"You are so pretty"
"You will be a heartbreaker some day" (Why is that even a good thing?!?!)
"That is such a nice dress"
"That braid makes you look beautiful"
These messages are sent in lieu of actually dealing with what the girl in question wants or does and frame her value or lack thereof in terms of appearance alone. Boys are rarely addressed in this fashion once they are no longer infants and quite frankly the incessant drone of "your baby is so cute!" is frustrating regardless of gender. Who cares if the baby is cute or not, and since nobody says your baby is ugly even if it is the statement of cuteness is irrelevant.
One thing that is part of this whole issue is the framing of all things in terms of career. If a kid draws a house, they must be an architect. If they play spaceship, an astronaut. To my mind this reinforces the idea that we are our careers and that all activities, no matter how mundane, should be framed in terms of their career advancement possibilities. Sometimes a spaceship game is just a spaceship game; it needs no added purpose to be worth playing.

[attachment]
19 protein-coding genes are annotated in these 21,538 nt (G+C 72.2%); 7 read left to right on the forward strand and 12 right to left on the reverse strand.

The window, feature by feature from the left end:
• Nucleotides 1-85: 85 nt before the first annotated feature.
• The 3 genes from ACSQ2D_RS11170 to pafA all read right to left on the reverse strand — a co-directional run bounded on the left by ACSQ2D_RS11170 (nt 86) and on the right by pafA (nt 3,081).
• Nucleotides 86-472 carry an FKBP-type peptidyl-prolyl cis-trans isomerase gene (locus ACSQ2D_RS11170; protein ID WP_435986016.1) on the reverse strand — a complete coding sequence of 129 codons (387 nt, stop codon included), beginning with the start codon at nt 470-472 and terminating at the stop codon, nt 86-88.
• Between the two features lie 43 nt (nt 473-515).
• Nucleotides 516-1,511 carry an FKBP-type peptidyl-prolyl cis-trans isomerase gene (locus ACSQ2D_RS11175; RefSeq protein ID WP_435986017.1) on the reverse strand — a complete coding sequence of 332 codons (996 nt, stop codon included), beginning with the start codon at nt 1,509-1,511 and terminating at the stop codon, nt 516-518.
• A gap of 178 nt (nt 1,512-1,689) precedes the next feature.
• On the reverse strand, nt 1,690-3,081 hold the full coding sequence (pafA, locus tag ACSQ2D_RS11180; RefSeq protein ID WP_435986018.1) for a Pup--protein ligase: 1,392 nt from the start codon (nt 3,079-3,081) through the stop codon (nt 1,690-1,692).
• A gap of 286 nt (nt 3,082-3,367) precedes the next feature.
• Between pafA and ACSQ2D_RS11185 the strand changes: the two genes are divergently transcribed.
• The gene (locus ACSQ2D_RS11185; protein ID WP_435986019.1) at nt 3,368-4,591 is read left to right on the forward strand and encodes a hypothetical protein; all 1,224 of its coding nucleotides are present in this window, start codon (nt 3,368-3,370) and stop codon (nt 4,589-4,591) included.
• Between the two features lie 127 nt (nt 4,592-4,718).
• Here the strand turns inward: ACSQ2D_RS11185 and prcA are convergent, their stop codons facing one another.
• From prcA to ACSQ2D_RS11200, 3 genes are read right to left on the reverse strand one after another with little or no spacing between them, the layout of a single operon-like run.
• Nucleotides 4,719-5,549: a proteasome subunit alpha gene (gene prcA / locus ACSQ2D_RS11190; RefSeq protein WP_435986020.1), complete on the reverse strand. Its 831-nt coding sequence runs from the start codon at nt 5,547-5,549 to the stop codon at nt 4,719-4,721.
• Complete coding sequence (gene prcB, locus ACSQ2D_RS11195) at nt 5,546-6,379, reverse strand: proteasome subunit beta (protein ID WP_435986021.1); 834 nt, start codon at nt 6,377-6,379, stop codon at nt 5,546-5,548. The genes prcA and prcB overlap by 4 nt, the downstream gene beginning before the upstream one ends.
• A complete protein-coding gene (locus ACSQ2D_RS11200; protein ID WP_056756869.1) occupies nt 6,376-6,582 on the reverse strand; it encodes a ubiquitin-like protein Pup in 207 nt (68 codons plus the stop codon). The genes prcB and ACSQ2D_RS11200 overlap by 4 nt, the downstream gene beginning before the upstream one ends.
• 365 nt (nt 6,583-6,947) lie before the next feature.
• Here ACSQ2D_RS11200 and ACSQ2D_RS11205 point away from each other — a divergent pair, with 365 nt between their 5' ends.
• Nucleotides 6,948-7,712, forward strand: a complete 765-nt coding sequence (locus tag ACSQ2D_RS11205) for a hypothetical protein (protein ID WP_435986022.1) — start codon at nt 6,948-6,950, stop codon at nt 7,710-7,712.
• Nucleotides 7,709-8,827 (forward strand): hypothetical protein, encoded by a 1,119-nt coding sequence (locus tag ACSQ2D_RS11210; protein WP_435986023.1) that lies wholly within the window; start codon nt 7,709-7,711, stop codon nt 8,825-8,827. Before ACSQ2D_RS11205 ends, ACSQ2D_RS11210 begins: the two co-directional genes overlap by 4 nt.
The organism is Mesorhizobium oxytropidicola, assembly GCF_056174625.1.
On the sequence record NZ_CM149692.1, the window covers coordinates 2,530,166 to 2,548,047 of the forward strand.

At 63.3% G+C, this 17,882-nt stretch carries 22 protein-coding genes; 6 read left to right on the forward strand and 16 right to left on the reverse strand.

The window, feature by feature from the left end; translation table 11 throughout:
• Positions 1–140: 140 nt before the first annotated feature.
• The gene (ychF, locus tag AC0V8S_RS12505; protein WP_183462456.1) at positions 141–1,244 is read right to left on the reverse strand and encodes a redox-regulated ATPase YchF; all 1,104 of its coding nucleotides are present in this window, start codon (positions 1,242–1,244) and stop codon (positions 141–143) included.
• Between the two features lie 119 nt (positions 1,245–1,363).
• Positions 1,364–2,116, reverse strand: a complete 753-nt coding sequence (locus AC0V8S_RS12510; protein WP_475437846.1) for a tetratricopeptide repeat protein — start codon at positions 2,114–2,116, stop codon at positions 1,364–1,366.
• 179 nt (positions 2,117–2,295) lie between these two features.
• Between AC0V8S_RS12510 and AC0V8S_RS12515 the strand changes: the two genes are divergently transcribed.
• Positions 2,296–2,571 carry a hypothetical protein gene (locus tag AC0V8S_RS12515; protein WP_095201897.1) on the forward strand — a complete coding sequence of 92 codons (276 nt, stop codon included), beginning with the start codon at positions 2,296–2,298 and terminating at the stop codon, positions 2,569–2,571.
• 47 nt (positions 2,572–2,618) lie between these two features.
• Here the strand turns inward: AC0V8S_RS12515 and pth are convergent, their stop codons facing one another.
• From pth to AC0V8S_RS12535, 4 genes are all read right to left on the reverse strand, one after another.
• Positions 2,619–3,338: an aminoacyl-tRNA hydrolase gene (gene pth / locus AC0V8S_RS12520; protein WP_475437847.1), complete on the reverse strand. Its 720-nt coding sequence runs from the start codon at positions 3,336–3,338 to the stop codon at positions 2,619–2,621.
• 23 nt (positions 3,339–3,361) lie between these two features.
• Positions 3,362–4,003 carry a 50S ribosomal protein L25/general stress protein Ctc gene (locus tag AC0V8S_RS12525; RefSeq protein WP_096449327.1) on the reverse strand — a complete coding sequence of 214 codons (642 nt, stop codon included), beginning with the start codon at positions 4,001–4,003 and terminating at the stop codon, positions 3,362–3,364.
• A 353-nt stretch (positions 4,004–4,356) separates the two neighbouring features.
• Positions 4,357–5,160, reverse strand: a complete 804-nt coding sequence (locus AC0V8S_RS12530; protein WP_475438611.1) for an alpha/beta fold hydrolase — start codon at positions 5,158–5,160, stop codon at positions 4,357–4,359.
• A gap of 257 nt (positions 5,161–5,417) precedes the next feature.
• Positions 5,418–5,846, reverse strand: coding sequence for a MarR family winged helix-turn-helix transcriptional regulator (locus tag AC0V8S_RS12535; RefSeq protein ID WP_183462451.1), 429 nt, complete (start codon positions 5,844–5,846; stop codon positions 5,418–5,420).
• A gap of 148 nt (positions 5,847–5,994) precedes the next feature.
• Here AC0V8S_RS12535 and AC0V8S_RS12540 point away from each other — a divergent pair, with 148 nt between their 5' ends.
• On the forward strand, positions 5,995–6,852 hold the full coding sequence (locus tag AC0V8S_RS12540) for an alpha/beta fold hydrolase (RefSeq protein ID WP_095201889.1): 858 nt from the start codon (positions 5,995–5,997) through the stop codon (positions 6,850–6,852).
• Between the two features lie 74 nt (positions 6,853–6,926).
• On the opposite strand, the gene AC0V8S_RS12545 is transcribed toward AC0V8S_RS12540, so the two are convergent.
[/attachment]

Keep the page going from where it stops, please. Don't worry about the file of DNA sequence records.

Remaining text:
It can be challenging sometimes to engage with children because they can't usefully bemoan Rob Ford's latest antics nor offer an opinion on the latest large man on the local sports team to injure themselves on the field of play. They can, however, talk about what game they like best, what books they have read, or what sorts of things they do for fun. In asking these sorts of questions we make it clear we want to know what *they* care about instead of framing all interactions in terms of career and prestige which only the adults care about.